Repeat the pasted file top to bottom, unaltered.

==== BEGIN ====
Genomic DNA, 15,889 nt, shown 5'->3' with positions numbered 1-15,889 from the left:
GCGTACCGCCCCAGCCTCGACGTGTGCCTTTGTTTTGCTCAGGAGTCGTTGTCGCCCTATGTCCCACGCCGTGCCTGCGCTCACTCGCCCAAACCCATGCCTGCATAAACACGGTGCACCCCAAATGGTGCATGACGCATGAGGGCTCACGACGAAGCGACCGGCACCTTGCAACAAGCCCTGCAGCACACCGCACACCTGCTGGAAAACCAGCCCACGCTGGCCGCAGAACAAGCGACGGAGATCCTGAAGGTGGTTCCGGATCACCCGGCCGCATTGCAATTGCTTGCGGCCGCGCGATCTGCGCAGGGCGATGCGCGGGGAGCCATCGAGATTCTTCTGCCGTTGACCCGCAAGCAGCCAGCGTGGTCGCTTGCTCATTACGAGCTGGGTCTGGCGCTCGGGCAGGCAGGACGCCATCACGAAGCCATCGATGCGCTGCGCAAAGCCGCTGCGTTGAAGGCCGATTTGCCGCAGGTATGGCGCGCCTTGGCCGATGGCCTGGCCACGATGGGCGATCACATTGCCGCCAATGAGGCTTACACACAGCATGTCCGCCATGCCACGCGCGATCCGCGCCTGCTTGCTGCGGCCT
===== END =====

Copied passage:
Genomic DNA, 15,889 nt, shown 5'->3' with positions numbered 1-15,889 from the left:
GCGTACCGCCCCAGCCTCGACGTGTGCCTTTGTTTTGCTCAGGAGTCGTTGTCGCCCTATGTCCCACGCCGTGCCTGCGCTCACTCGCCCAAACCCATGCCTGCATAAACACGGTGCACCCCAAATGGTGCATGACGCATGAGGGCTCACGACGAAGCGACCGGCACCTTGCAACAAGCCCTGCAGCACACCGCACACCTGCTGGAAAACCAGCCCACGCTGGCCGCAGAACAAGCGACGGAGATCCTGAAGGTGGTTCCGGATCACCCGGCCGCATTGCAATTGCTTGCGGCCGCGCGATCTGCGCAGGGCGATGCGCGGGGAGCCATCGAGATTCTTCTGCCGTTGACCCGCAAGCAGCCAGCGTGGTCGCTTGCTCATTACGAGCTGGGTCTGGCGCTCGGGCAGGCAGGACGCCATCACGAAGCCATCGATGCGCTGCGCAAAGCCGCTGCGTTGAAGGCCGATTTGCCGCAGGTATGGCGCGCCTTGGCCGATGGCCTGGCCACGATGGGCGATCACATTGCCGCCAATGAGGCTTACACACAGCATGTCCGCCATGCCACGCGCGATCCGCGCCTGCTTGCTGCGGCCT